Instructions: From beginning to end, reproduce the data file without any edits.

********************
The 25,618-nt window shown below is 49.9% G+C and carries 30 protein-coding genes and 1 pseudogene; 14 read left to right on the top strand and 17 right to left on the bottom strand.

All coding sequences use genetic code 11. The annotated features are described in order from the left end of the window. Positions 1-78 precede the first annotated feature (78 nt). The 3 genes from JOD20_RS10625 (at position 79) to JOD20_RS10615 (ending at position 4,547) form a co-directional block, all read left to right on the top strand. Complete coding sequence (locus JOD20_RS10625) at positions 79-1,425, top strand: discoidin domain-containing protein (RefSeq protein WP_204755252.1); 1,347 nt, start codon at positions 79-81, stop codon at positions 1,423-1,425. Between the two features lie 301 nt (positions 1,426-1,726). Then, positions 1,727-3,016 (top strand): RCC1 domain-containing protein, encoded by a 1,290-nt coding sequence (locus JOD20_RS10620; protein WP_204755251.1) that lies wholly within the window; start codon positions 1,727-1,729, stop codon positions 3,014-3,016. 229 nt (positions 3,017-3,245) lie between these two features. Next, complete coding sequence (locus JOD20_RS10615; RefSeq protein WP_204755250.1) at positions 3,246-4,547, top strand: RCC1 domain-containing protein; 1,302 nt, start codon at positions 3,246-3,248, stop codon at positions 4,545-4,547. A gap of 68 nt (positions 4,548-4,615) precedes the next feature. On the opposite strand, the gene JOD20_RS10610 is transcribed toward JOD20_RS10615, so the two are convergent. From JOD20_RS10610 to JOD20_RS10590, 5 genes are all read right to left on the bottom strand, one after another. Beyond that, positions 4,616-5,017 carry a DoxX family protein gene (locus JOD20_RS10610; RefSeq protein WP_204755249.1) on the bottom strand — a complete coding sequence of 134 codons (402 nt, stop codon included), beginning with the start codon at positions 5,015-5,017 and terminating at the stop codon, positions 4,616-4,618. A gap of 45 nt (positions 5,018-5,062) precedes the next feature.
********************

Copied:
The 25,618-nt window shown below is 49.9% G+C and carries 30 protein-coding genes and 1 pseudogene; 14 read left to right on the top strand and 17 right to left on the bottom strand.

All coding sequences use genetic code 11. The annotated features are described in order from the left end of the window. Positions 1-78 precede the first annotated feature (78 nt). The 3 genes from JOD20_RS10625 (at position 79) to JOD20_RS10615 (ending at position 4,547) form a co-directional block, all read left to right on the top strand. Complete coding sequence (locus JOD20_RS10625) at positions 79-1,425, top strand: discoidin domain-containing protein (RefSeq protein WP_204755252.1); 1,347 nt, start codon at positions 79-81, stop codon at positions 1,423-1,425. Between the two features lie 301 nt (positions 1,426-1,726). Then, positions 1,727-3,016 (top strand): RCC1 domain-containing protein, encoded by a 1,290-nt coding sequence (locus JOD20_RS10620; protein WP_204755251.1) that lies wholly within the window; start codon positions 1,727-1,729, stop codon positions 3,014-3,016. 229 nt (positions 3,017-3,245) lie between these two features. Next, complete coding sequence (locus JOD20_RS10615; RefSeq protein WP_204755250.1) at positions 3,246-4,547, top strand: RCC1 domain-containing protein; 1,302 nt, start codon at positions 3,246-3,248, stop codon at positions 4,545-4,547. A gap of 68 nt (positions 4,548-4,615) precedes the next feature. On the opposite strand, the gene JOD20_RS10610 is transcribed toward JOD20_RS10615, so the two are convergent. From JOD20_RS10610 to JOD20_RS10590, 5 genes are all read right to left on the bottom strand, one after another. Beyond that, positions 4,616-5,017 carry a DoxX family protein gene (locus JOD20_RS10610; RefSeq protein WP_204755249.1) on the bottom strand — a complete coding sequence of 134 codons (402 nt, stop codon included), beginning with the start codon at positions 5,015-5,017 and terminating at the stop codon, positions 4,616-4,618. A gap of 45 nt (positions 5,018-5,062) precedes the next feature.